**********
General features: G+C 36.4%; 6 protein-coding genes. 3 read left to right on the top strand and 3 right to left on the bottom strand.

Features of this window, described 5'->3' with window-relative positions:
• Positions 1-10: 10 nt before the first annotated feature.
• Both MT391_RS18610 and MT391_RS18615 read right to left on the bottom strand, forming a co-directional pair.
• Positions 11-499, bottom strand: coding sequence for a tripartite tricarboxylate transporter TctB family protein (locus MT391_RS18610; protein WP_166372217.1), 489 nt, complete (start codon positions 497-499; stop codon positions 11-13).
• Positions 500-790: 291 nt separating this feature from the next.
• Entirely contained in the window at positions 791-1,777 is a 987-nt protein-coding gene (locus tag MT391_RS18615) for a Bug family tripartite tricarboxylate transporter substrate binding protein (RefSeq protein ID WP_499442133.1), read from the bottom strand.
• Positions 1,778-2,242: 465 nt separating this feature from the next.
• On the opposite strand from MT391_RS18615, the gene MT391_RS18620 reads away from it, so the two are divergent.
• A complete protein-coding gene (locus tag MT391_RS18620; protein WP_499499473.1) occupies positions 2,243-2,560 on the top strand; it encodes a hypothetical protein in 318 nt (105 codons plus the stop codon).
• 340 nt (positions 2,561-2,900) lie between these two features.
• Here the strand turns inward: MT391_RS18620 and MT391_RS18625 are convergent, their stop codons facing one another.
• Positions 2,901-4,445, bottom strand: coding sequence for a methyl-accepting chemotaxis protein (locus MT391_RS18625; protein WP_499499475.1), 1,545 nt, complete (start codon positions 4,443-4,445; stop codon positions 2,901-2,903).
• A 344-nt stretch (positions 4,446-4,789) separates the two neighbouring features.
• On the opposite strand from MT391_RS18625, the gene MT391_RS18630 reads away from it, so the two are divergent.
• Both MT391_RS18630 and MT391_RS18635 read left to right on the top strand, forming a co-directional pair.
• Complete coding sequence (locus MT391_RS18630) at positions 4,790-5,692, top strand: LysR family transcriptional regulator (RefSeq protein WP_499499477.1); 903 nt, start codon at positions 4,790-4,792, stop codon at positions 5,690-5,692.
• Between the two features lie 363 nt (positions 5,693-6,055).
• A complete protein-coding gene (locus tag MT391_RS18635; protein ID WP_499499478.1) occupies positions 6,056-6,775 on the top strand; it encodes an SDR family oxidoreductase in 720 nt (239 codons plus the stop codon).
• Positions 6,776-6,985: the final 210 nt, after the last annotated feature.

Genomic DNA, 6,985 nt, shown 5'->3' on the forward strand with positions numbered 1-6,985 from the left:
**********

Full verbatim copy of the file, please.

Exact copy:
General features: G+C 36.4%; 6 protein-coding genes. 3 read left to right on the top strand and 3 right to left on the bottom strand.

Features of this window, described 5'->3' with window-relative positions:
• Positions 1-10: 10 nt before the first annotated feature.
• Both MT391_RS18610 and MT391_RS18615 read right to left on the bottom strand, forming a co-directional pair.
• Positions 11-499, bottom strand: coding sequence for a tripartite tricarboxylate transporter TctB family protein (locus MT391_RS18610; protein WP_166372217.1), 489 nt, complete (start codon positions 497-499; stop codon positions 11-13).
• Positions 500-790: 291 nt separating this feature from the next.
• Entirely contained in the window at positions 791-1,777 is a 987-nt protein-coding gene (locus tag MT391_RS18615) for a Bug family tripartite tricarboxylate transporter substrate binding protein (RefSeq protein ID WP_499442133.1), read from the bottom strand.
• Positions 1,778-2,242: 465 nt separating this feature from the next.
• On the opposite strand from MT391_RS18615, the gene MT391_RS18620 reads away from it, so the two are divergent.
• A complete protein-coding gene (locus tag MT391_RS18620; protein WP_499499473.1) occupies positions 2,243-2,560 on the top strand; it encodes a hypothetical protein in 318 nt (105 codons plus the stop codon).
• 340 nt (positions 2,561-2,900) lie between these two features.
• Here the strand turns inward: MT391_RS18620 and MT391_RS18625 are convergent, their stop codons facing one another.
• Positions 2,901-4,445, bottom strand: coding sequence for a methyl-accepting chemotaxis protein (locus MT391_RS18625; protein WP_499499475.1), 1,545 nt, complete (start codon positions 4,443-4,445; stop codon positions 2,901-2,903).
• A 344-nt stretch (positions 4,446-4,789) separates the two neighbouring features.
• On the opposite strand from MT391_RS18625, the gene MT391_RS18630 reads away from it, so the two are divergent.
• Both MT391_RS18630 and MT391_RS18635 read left to right on the top strand, forming a co-directional pair.
• Complete coding sequence (locus MT391_RS18630) at positions 4,790-5,692, top strand: LysR family transcriptional regulator (RefSeq protein WP_499499477.1); 903 nt, start codon at positions 4,790-4,792, stop codon at positions 5,690-5,692.
• Between the two features lie 363 nt (positions 5,693-6,055).
• A complete protein-coding gene (locus tag MT391_RS18635; protein ID WP_499499478.1) occupies positions 6,056-6,775 on the top strand; it encodes an SDR family oxidoreductase in 720 nt (239 codons plus the stop codon).
• Positions 6,776-6,985: the final 210 nt, after the last annotated feature.

Genomic DNA, 6,985 nt, shown 5'->3' on the forward strand with positions numbered 1-6,985 from the left: